Photo by Victor Koldunov / Adobe Stock
“I want my kids eating well, and I want them dressed appropriately, that they at least have a school uniform. If we’re actually going to be happier with me in the benefits system, then why not? Why push poverty on my family unnecessarily?”
Amy*, a newly qualified social worker, has been contemplating switching to agency work or going on benefits to provide for their family in the midst of rising costs.
The mother of three, the main earner in their family, with their partner earning half as much as them, previously had to borrow money from their parents to travel for work. To avoid that, they are now £1,200 in debt, using a credit card to cover travel costs, as most of their salary goes on childcare, rent and essentials for the children.
Inadequate mileage allowance
Amy was among the 90% of shareholder Community Care’s cost of living survey to say that their mileage allowance did not cover the cost of oil used during working hours.
In Amy’s case, working for a large county council in England, many of their weekly visits, which often number more than 10, involve driving long distances.
“Just getting to the office alone in a week is usually a tank and a half – that’s £60 to £110,” they say.
From September’s pay, after bills, Amy had to take out an extra £400 for fuel, leaving them with £9 in their bank account and three weeks to go until the next payday.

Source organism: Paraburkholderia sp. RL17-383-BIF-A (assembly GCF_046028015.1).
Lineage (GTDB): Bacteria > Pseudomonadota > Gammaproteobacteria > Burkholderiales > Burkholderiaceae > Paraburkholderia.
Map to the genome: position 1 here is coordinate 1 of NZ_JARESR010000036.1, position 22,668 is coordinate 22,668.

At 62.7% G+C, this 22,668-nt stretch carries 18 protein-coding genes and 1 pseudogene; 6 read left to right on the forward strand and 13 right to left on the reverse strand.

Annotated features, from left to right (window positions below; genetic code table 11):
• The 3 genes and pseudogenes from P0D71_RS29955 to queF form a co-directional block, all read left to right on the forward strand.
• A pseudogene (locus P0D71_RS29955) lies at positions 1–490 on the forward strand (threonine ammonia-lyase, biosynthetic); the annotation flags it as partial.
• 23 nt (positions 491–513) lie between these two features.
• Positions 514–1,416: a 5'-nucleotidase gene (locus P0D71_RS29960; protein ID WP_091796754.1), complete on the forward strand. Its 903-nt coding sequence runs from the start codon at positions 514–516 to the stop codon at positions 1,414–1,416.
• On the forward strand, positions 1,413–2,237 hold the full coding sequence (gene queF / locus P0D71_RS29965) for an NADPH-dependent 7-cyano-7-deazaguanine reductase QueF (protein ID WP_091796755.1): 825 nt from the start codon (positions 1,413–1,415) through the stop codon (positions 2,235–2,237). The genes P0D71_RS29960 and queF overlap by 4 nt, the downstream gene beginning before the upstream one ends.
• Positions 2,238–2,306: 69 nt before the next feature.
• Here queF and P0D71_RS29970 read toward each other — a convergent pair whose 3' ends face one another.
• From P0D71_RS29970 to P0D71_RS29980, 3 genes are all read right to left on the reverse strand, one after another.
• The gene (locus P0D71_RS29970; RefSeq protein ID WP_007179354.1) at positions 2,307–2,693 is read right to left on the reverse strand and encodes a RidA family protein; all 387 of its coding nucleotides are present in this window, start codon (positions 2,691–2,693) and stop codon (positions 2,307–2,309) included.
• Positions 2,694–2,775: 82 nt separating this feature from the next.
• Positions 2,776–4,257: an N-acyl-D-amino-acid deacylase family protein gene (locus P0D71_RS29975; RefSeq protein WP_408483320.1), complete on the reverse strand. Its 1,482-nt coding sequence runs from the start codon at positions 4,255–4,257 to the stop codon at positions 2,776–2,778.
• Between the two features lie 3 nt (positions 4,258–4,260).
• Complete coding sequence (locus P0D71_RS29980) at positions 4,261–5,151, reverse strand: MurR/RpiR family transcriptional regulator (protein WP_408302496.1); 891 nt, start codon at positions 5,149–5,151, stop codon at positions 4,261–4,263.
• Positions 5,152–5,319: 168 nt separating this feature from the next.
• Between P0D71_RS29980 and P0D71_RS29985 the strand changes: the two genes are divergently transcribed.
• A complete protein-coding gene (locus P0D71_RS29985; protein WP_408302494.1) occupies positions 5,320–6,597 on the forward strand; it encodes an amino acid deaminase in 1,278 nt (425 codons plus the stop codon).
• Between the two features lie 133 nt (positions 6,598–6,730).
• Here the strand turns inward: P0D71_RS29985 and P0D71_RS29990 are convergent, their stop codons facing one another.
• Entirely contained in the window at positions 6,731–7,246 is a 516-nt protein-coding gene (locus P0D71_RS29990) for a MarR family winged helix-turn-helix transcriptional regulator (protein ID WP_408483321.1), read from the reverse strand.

Struggles with childcare costs
Alongside providing for their two older children, Amy previously had to spend £1,000 to £1,300 a month for their son’s childcare, before he turned three, and the family became eligible for 30 hours’ free childcare a week, last year.
However, this scheme only covers term time, and so they had to pay full fees during the summer.
And the saving has not stopped the family being in debt, because of rising costs elsewhere.
“It’s like that money I got back from childcare, I’ve lost again just to find the bare essentials,” they say.
I get into the end of the second week after being paid and I don’t have any money.”
“And we’re not silly with money, right? We have an Excel spreadsheet [for our expenses]”
The financial strain means Amy and their partner have had to seek help from friends and family. Their mother had to buy their daughter a jumper after she started school wearing one that was small on the wrists and struggled to close.
Amy has also had to make their own share of sacrifices. To afford new shoes for their children this month, they were left wearing a pair with holes.
More on how the cost of living crisis is hitting social workers
“I just don’t have the basics of what they need,” they say. “My two older ones [aged 10 and 14] share a room because we can’t afford to move. I tried to get a room divider built so they get their own personal space.
It’s only 100 quid, but I can’t afford it. And I just think that’s absolutely ridiculous. I’m a specialist, I work full-time.”
To deal with the high cost of energy, the family will not be switching on heating until at least November, and they are still unsure whether they will have it on over Christmas. The result, according to Amy, is parental guilt.